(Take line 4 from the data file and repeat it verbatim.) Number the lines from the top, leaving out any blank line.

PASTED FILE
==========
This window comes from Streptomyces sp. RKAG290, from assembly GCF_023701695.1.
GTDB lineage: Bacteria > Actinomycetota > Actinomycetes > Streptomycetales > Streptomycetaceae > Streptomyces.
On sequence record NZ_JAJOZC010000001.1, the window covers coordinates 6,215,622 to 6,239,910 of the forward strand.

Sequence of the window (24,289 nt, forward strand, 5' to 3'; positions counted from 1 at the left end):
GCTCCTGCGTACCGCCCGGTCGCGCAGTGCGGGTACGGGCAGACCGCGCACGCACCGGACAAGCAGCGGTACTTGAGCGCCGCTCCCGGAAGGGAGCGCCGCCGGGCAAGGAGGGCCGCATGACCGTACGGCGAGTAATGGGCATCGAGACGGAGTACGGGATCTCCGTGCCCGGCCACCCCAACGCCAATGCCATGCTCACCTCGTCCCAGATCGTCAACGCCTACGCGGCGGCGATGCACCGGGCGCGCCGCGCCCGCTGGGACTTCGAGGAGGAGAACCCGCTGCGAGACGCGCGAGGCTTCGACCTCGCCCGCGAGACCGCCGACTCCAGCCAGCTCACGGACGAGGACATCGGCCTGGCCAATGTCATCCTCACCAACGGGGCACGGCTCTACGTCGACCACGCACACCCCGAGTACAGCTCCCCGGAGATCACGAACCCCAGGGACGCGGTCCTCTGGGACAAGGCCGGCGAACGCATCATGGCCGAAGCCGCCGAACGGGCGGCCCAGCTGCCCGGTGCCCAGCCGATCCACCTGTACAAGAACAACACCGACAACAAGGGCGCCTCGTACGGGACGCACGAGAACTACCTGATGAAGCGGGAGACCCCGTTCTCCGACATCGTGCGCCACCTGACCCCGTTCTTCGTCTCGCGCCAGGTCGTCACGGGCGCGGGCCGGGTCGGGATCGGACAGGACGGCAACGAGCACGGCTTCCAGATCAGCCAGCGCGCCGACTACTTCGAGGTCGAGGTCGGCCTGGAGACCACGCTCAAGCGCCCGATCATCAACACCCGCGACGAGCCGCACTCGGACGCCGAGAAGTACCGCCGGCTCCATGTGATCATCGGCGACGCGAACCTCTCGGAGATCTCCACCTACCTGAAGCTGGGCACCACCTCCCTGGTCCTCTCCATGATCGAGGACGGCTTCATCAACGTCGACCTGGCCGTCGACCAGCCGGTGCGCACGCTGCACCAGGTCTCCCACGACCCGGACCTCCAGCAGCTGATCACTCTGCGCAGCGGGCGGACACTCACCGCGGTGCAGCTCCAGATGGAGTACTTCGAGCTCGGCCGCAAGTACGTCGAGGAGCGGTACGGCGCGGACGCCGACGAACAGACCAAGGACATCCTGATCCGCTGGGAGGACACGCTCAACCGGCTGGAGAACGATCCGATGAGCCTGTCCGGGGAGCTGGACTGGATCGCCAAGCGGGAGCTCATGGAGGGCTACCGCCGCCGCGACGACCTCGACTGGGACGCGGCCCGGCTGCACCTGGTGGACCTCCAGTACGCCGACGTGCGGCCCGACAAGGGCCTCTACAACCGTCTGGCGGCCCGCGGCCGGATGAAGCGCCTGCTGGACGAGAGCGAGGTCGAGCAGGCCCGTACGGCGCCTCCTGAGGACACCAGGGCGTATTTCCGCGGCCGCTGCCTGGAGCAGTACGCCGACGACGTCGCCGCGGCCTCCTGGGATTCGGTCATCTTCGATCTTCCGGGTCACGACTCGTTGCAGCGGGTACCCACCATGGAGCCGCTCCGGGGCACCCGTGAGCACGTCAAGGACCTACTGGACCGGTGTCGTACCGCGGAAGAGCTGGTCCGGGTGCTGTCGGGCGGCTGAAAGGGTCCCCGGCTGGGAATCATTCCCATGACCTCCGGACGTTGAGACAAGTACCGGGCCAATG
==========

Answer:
Sequence of the window (24,289 nt, forward strand, 5' to 3'; positions counted from 1 at the left end):